What is your worldview? This sounds like a question that should have one clear answer, but it does not, at least for me. The term itself is hard to define. Is it the way you identify religiously, scientifically, philosophically or emotionally? I believe it is all of the above. A worldview is the set of deeply rooted (and often unquestioned) attitudes and beliefs on which groups and individuals base decisions and opinions, and that basically guides their lives. According to the cultural theory of risk, I would classify myself as an individualist, and according to sustainability science, I would classify myself as a postmodern idealist. However, I do not identify strongly with either classification. Ann Taves coined a term that I found best characterizes my worldview. In a podcast interview, she called herself an ‘anti-definitionist’ when it comes to defining religion for research purposes. (Worldviews and Ways of Life, 2018). I view most everything in life through a lens of experience and logic, with the assumption that as I learn and grow, my ideas will continue to evolve. I question everything, not out of skepticism, but out of the desire to form reasonable ideas and opinions. I also believe that I will never have an answer to the ‘big questions’, such as ‘Why are we here?’, and ‘What happens when you die?’.    

 Evolution and maturation of ideas are part of life. My family background is one of Christian conservatism, which as a young adult I followed unquestionably, calling it faith. As I got older and learned about different cultures, ideas and teachings, my beliefs changed slowly but dramatically. In my opinion, believing anything without question is small-minded and dangerous. This has impacted my interactions and perceptions of others in the workplace. I am much more aware of the cultural differences in communication and the way people work. When you take these things into consideration, it lessens conflict and misunderstanding. Simply being heard, valued and acknowledged can generate a willingness to compromise one’s own needs in a collaborative attempt to acknowledge and address the needs of others and the health, well-being and resilience of the system as a whole. (Wahl, D. C., Ph.D., 2017)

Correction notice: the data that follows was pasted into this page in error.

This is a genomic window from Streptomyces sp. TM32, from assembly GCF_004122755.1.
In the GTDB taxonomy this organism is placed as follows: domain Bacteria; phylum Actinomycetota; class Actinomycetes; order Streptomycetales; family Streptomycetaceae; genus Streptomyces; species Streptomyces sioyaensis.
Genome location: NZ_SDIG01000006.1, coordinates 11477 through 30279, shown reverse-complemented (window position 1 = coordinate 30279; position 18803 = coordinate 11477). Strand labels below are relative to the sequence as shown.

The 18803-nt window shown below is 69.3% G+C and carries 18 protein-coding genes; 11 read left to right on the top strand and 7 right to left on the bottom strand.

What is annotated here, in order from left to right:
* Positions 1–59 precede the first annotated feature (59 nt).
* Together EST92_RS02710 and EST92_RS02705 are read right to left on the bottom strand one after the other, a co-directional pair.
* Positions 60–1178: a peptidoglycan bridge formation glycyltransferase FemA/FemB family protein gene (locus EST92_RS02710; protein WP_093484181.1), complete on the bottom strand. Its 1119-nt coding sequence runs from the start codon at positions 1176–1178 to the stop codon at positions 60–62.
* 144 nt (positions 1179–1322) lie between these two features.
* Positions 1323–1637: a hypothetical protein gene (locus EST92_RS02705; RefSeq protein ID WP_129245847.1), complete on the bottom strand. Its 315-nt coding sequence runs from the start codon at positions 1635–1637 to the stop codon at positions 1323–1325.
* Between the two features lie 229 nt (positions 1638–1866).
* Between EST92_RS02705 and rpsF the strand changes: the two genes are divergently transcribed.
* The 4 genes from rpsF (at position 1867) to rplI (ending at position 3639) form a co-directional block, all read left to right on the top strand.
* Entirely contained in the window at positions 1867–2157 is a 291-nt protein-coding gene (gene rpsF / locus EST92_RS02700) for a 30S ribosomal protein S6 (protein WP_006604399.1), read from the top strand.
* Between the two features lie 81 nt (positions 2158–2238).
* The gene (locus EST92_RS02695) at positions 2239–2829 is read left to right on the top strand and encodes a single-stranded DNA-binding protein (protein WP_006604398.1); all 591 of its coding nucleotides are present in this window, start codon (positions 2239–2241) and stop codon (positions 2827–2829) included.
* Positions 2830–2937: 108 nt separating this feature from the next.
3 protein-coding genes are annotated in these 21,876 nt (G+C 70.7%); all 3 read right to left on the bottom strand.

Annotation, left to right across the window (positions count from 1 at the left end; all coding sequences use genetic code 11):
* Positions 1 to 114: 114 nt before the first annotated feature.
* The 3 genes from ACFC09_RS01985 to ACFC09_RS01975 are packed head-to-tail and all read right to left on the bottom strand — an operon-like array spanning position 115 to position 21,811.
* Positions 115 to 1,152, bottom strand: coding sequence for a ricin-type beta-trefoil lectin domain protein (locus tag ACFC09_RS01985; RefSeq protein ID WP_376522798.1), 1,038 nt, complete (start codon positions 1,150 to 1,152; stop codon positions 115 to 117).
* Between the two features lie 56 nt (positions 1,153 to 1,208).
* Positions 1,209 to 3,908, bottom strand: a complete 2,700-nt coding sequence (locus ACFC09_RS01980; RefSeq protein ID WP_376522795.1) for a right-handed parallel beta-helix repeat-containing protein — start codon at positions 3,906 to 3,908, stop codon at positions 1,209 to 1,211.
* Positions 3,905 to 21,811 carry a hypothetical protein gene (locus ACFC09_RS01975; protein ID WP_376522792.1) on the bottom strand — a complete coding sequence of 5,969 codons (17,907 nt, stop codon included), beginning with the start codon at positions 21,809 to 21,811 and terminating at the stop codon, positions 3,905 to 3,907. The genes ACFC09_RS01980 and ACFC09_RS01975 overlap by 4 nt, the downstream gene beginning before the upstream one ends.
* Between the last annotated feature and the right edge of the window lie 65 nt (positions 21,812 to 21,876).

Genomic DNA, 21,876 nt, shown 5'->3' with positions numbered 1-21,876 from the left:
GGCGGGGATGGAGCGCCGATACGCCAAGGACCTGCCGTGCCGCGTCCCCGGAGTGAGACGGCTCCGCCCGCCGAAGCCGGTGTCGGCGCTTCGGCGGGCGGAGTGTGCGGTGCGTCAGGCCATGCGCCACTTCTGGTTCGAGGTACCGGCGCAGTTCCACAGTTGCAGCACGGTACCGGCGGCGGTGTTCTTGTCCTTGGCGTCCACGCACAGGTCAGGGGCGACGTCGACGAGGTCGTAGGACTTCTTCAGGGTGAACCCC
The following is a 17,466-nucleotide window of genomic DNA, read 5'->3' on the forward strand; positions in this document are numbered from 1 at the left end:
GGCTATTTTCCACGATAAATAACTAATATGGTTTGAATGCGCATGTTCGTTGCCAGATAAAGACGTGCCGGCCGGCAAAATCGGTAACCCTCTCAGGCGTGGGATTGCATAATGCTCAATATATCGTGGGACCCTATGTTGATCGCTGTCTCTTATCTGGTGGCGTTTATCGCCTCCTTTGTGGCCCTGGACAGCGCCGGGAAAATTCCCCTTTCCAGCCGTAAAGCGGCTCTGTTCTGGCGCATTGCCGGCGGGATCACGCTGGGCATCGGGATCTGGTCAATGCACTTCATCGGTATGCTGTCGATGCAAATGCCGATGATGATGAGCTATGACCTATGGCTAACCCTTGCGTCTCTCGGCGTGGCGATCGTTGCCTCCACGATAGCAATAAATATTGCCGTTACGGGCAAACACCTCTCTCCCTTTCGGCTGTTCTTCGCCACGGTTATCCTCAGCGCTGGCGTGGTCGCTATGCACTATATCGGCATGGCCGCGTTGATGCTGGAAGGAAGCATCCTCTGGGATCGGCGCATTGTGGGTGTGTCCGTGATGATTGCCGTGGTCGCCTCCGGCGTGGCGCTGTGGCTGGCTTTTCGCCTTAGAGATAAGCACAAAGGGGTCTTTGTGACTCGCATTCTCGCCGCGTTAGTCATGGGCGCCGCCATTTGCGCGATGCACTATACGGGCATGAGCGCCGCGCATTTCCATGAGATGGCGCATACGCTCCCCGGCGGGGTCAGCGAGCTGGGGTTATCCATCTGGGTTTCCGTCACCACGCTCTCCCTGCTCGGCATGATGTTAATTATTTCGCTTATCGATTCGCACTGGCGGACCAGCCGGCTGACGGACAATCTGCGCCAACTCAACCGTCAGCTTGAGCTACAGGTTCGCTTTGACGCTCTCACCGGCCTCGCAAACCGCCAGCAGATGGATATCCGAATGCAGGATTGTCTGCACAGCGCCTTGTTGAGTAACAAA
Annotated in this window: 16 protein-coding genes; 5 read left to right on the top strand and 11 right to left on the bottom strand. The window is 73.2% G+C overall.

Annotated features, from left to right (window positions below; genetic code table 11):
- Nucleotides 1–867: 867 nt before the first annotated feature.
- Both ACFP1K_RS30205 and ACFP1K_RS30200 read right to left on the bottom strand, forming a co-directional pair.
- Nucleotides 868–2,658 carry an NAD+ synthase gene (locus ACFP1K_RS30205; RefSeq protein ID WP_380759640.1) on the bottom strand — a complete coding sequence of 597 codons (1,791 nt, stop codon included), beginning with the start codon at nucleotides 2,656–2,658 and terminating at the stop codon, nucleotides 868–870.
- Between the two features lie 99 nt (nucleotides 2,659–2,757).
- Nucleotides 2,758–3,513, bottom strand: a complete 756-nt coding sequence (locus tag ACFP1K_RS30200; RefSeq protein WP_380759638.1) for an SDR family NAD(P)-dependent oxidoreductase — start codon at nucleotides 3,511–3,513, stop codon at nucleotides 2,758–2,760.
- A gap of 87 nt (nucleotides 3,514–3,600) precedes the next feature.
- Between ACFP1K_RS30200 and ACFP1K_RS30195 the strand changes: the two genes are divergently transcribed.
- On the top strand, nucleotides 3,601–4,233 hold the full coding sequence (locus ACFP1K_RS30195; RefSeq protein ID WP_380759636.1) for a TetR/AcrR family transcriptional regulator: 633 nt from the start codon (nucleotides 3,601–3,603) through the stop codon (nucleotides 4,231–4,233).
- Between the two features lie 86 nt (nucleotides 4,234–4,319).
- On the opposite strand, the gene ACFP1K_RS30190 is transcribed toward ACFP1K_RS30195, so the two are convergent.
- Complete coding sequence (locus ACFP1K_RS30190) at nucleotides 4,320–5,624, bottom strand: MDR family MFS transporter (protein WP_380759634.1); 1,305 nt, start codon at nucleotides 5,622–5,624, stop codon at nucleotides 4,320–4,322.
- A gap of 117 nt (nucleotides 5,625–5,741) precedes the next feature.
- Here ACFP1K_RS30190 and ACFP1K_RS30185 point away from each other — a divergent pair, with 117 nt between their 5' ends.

References:

A look at worldviews and their role in shaping our relationship with Nature. (2017, March 20). Retrieved May 7, 2019, from https://scientiaplusconscientia.wordpress.com/2015/06/21/environment-sustainability-worldviews-relationship-nature/

Worldviews and Ways of Life [Audio blog interview]. (2018, May 21). Retrieved May 7, 2019, from https://www.religiousstudiesproject.com/podcast/worldviews-and-ways-of-life/taves_-_worldviews_and_ways_of_life_1-1/

Wahl, D. C., Ph.D. (2017, July 13). Effective Communication and Conflict Resolution Requires Open-Mindedness. Retrieved May 7, 2019, from https://brewminate.com/effective-communication-and-conflict-resolution-requires-open-mindedness/